In Australia,

    The polls close earlier because elections are held on a Saturday, not a work day.


  31. Paul_Murphy


    The voting districts should be organised by the number of people in each district - say one polling station per 2000 people or whatever.

    I voted last night with no issues whatsoever, arrived @5:45 after getting off my train and a 10-minute walk to the voting place - no queue, in and out in around 4 minutes, including a little natter to the officials - there were 4 official people in there, so well staffed as well.


  32. Douglas Lowe

    The Beeb says voters were "fuming", but we believe they mean non-voters.


  33. Valerion

    What amazed me

    Was they were saying unexpectedly high numbers turned up to vote.


    a) They knew this was going to be a high turnout.

    b) Surely they should be planning on 100% turning up anyway?

    1. Intractable Potsherd
      Thumb Up

      And then ...

      ... adding on at least 10% for the accidentally damaged papers, confused voters, etc. Typical lack of foresight, I'm afraid.

  34. Evil Auditor Silver badge

    Why bother?

    Why bother about not being able to vote* as long as this majority voting system is not able to accurately reflect the public's opinion and produce a corresponding result.

    *Cynicism aside, what happend here is only worth a banana republic's dictatorship.

  35. Winkypop Silver badge

    I know...

    Online voting via Facebook and Twitter!!

    What could go wrong?

  36. Alex King

    Saturday... a working day for many people too, such as doctors, nurses, shift workers of any sort etc., so that doesn't solve it.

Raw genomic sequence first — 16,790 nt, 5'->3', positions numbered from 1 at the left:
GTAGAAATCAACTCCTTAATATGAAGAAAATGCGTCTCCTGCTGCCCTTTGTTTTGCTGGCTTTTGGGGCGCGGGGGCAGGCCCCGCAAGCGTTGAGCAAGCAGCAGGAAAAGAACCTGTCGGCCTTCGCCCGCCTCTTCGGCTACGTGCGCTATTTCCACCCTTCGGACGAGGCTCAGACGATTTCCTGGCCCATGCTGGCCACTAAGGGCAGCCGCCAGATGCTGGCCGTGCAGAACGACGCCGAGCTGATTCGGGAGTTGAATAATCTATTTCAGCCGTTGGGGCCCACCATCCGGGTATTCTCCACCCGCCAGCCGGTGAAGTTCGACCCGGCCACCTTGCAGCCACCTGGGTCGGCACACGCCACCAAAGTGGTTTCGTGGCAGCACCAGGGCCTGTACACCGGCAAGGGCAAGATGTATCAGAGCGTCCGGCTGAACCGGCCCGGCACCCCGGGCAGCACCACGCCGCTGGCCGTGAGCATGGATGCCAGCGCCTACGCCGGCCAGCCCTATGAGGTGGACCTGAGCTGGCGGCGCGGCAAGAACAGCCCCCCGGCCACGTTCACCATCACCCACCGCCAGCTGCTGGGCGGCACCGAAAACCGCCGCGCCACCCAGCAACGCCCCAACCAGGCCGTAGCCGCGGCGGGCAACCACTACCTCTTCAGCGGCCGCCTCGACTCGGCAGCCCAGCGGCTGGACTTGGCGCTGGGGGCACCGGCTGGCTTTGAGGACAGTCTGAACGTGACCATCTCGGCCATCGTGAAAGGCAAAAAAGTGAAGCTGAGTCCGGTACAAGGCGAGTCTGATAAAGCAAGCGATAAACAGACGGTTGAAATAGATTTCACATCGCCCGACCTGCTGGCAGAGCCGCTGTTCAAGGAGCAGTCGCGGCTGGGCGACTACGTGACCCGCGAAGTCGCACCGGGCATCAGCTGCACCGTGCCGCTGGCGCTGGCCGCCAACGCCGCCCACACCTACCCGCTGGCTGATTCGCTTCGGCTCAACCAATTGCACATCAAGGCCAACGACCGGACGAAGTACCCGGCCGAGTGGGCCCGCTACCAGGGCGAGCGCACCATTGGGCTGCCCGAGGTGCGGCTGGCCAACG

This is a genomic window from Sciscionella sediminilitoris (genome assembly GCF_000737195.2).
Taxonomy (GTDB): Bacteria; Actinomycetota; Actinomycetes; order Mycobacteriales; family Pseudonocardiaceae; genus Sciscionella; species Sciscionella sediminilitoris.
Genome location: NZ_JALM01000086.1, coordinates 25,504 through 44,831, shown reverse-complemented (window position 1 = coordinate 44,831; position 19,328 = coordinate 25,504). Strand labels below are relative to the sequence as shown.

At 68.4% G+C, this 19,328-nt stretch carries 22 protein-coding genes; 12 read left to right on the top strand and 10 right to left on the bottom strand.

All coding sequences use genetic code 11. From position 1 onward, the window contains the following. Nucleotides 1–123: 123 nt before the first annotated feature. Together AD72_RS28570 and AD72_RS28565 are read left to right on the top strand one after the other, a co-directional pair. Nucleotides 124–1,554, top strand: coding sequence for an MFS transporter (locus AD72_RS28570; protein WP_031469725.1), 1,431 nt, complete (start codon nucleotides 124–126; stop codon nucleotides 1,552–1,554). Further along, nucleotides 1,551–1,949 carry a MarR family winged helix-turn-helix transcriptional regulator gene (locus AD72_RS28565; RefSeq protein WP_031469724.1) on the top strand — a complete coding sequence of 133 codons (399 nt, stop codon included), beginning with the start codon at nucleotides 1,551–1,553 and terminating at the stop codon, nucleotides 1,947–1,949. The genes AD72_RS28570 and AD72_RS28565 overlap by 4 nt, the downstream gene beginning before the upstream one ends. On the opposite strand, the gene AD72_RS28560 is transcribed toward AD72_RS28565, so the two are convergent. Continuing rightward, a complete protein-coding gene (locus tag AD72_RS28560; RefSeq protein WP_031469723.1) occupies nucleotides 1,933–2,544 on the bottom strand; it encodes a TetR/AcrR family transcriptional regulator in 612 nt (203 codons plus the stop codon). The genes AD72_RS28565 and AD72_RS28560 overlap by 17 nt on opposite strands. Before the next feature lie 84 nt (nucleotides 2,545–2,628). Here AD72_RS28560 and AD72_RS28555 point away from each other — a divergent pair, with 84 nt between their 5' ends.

I think a 15 hour window plus the option of postal voting should be sufficient. Many people are just a bit stupid and lazy when it comes to voting.

    Taking the students for example, there's no way any of these had a long commute to contend with in the morning, or couldn't spare a few minutes during the day to nip off and vote.

    With the last scottish elections using the STV system, many people could not muster the comprehension to put numbers in boxes instead of Xs.

    Undoubtedly things could have been better organised in some places, but people need to take responsibility for their own voting arrangements too.

  37. Graham Marsden
    Thumb Down

    Insufficient staff, inadequate preparedness...

    There was a queue at my local Polling Station and a bit of checking with the stopwatch function on my wristwatch found that the staff were taking between 40 seconds and a minute to deal with *each* voter ie to go through the process of them getting to the desk, handing over the Polling Card (add extra time if they'd forgotten it), find the name on the register, rule it out, tear off two voting slips and write down the numbers before the person could make actually go and make their mark.

    It's clear that when the queues started to form, there was insufficient preparedness on the part of officials to speed up the process by, for example, drafting in extra staff or allowing the Polling Stations to stay open longer (some places, eg Lewisham, did stay open, others closed on the dot of 10pm because "that's the law") and that's not something we should be expected to put up with.

  38. Anonymous Coward
    Anonymous Coward

    Running out of ballot papers really is inexcusable.